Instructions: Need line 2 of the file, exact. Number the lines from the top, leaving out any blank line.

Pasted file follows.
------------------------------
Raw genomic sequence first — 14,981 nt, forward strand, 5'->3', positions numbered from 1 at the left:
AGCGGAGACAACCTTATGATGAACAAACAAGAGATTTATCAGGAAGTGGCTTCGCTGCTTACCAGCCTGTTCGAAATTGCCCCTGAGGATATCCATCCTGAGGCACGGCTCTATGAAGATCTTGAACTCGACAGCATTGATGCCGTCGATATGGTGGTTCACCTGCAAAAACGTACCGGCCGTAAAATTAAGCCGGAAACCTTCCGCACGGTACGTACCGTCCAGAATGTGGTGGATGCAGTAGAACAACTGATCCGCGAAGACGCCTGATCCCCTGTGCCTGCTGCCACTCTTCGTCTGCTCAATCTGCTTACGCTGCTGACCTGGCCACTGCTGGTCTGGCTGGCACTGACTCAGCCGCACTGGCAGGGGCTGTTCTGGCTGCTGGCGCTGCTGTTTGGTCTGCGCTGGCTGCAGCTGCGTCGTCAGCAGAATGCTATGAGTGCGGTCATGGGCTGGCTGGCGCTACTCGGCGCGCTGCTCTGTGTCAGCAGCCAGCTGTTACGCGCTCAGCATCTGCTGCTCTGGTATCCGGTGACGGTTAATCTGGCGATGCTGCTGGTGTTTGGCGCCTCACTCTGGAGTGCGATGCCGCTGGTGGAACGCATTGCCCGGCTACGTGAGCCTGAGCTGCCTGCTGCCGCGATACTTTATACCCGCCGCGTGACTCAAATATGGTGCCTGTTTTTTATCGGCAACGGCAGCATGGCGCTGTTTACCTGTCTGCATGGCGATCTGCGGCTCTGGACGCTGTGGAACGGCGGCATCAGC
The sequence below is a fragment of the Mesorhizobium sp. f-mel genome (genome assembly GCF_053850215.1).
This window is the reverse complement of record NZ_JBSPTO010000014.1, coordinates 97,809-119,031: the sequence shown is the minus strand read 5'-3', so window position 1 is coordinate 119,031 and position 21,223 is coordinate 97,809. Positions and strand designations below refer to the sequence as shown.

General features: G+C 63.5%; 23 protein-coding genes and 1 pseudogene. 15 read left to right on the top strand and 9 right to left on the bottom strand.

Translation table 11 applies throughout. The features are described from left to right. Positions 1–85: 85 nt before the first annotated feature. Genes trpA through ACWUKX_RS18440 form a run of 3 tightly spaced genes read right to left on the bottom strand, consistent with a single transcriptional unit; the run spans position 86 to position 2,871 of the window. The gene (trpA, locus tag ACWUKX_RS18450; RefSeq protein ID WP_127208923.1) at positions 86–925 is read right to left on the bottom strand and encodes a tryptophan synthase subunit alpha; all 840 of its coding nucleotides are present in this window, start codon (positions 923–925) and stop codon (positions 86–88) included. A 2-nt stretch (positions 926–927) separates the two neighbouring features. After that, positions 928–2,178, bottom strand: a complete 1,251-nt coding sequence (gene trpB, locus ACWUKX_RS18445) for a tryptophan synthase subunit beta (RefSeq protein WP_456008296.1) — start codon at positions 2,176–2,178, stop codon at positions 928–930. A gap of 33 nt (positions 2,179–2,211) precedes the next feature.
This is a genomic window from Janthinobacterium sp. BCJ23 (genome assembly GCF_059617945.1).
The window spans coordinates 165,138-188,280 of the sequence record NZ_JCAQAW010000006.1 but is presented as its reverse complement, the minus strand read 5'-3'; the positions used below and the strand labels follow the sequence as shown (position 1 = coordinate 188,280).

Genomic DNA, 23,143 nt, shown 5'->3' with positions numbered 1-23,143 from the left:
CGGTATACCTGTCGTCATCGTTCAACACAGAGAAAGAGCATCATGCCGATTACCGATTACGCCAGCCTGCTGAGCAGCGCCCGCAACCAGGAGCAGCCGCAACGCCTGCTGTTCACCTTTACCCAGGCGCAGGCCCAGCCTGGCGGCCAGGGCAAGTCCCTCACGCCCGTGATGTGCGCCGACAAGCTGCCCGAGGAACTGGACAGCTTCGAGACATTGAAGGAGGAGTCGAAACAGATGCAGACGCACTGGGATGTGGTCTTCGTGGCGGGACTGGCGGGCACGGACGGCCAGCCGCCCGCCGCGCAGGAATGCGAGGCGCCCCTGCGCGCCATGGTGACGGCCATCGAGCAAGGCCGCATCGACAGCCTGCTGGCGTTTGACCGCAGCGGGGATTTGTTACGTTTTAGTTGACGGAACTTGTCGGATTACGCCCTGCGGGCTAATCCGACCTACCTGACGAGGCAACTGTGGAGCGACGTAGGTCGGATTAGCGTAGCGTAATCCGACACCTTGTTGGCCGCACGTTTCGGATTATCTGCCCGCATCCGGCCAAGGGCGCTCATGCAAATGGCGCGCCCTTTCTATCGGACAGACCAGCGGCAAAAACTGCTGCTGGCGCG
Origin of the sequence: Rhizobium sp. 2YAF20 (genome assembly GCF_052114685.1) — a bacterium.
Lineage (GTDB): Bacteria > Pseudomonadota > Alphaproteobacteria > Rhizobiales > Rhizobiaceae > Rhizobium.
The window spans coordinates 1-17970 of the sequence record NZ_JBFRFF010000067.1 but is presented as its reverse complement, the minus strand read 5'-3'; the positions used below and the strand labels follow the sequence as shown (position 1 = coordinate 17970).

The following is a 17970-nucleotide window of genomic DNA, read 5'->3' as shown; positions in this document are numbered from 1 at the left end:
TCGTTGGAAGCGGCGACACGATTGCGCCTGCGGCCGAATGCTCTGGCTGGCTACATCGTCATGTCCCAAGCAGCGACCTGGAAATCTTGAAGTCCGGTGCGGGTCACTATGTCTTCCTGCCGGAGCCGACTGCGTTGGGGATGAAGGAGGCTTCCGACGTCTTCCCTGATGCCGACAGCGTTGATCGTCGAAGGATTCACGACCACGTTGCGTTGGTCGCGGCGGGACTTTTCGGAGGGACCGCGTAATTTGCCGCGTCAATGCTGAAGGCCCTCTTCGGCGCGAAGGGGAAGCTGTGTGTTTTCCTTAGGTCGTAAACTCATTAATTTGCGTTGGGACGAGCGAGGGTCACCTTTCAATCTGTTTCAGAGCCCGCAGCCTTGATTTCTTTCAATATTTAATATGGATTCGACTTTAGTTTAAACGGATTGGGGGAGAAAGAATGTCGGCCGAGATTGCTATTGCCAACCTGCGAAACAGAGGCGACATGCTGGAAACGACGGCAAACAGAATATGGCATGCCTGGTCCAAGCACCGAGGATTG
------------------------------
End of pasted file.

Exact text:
AGCGGAGACAACCTTATGATGAACAAACAAGAGATTTATCAGGAAGTGGCTTCGCTGCTTACCAGCCTGTTCGAAATTGCCCCTGAGGATATCCATCCTGAGGCACGGCTCTATGAAGATCTTGAACTCGACAGCATTGATGCCGTCGATATGGTGGTTCACCTGCAAAAACGTACCGGCCGTAAAATTAAGCCGGAAACCTTCCGCACGGTACGTACCGTCCAGAATGTGGTGGATGCAGTAGAACAACTGATCCGCGAAGACGCCTGATCCCCTGTGCCTGCTGCCACTCTTCGTCTGCTCAATCTGCTTACGCTGCTGACCTGGCCACTGCTGGTCTGGCTGGCACTGACTCAGCCGCACTGGCAGGGGCTGTTCTGGCTGCTGGCGCTGCTGTTTGGTCTGCGCTGGCTGCAGCTGCGTCGTCAGCAGAATGCTATGAGTGCGGTCATGGGCTGGCTGGCGCTACTCGGCGCGCTGCTCTGTGTCAGCAGCCAGCTGTTACGCGCTCAGCATCTGCTGCTCTGGTATCCGGTGACGGTTAATCTGGCGATGCTGCTGGTGTTTGGCGCCTCACTCTGGAGTGCGATGCCGCTGGTGGAACGCATTGCCCGGCTACGTGAGCCTGAGCTGCCTGCTGCCGCGATACTTTATACCCGCCGCGTGACTCAAATATGGTGCCTGTTTTTTATCGGCAACGGCAGCATGGCGCTGTTTACCTGTCTGCATGGCGATCTGCGGCTCTGGACGCTGTGGAACGGCGGCATCAGC